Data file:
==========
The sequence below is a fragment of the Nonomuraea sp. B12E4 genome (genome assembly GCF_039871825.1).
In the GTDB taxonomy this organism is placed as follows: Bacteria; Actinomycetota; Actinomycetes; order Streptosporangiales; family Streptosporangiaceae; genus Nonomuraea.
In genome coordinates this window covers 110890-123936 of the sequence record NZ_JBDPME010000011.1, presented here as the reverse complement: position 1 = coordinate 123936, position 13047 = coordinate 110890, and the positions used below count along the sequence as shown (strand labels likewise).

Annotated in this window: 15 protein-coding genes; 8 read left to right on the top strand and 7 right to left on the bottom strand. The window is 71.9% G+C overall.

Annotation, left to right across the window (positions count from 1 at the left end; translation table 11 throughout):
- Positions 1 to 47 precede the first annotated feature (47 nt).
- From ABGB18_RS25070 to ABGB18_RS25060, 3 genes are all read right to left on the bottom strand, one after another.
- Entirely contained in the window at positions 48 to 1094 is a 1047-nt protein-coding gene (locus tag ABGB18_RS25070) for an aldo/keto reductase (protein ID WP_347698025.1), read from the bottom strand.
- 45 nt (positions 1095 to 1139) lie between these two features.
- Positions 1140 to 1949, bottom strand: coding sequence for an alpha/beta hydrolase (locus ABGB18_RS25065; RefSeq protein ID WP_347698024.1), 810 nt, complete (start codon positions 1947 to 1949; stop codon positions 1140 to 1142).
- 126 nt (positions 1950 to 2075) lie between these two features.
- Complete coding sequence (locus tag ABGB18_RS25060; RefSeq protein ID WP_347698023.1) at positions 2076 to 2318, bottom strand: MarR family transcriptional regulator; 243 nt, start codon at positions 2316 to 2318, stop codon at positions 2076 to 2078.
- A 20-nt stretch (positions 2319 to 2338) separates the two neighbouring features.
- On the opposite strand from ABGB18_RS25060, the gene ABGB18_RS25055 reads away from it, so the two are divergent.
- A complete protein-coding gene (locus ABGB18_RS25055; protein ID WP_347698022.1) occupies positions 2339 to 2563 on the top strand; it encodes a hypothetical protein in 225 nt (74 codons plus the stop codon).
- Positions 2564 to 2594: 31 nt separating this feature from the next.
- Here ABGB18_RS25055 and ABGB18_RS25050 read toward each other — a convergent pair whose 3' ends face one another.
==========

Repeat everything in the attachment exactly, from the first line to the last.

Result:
The sequence below is a fragment of the Nonomuraea sp. B12E4 genome (genome assembly GCF_039871825.1).
In the GTDB taxonomy this organism is placed as follows: Bacteria; Actinomycetota; Actinomycetes; order Streptosporangiales; family Streptosporangiaceae; genus Nonomuraea.
In genome coordinates this window covers 110890-123936 of the sequence record NZ_JBDPME010000011.1, presented here as the reverse complement: position 1 = coordinate 123936, position 13047 = coordinate 110890, and the positions used below count along the sequence as shown (strand labels likewise).

Annotated in this window: 15 protein-coding genes; 8 read left to right on the top strand and 7 right to left on the bottom strand. The window is 71.9% G+C overall.

Annotation, left to right across the window (positions count from 1 at the left end; translation table 11 throughout):
- Positions 1 to 47 precede the first annotated feature (47 nt).
- From ABGB18_RS25070 to ABGB18_RS25060, 3 genes are all read right to left on the bottom strand, one after another.
- Entirely contained in the window at positions 48 to 1094 is a 1047-nt protein-coding gene (locus tag ABGB18_RS25070) for an aldo/keto reductase (protein ID WP_347698025.1), read from the bottom strand.
- 45 nt (positions 1095 to 1139) lie between these two features.
- Positions 1140 to 1949, bottom strand: coding sequence for an alpha/beta hydrolase (locus ABGB18_RS25065; RefSeq protein ID WP_347698024.1), 810 nt, complete (start codon positions 1947 to 1949; stop codon positions 1140 to 1142).
- 126 nt (positions 1950 to 2075) lie between these two features.
- Complete coding sequence (locus tag ABGB18_RS25060; RefSeq protein ID WP_347698023.1) at positions 2076 to 2318, bottom strand: MarR family transcriptional regulator; 243 nt, start codon at positions 2316 to 2318, stop codon at positions 2076 to 2078.
- A 20-nt stretch (positions 2319 to 2338) separates the two neighbouring features.
- On the opposite strand from ABGB18_RS25060, the gene ABGB18_RS25055 reads away from it, so the two are divergent.
- A complete protein-coding gene (locus ABGB18_RS25055; protein ID WP_347698022.1) occupies positions 2339 to 2563 on the top strand; it encodes a hypothetical protein in 225 nt (74 codons plus the stop codon).
- Positions 2564 to 2594: 31 nt separating this feature from the next.
- Here ABGB18_RS25055 and ABGB18_RS25050 read toward each other — a convergent pair whose 3' ends face one another.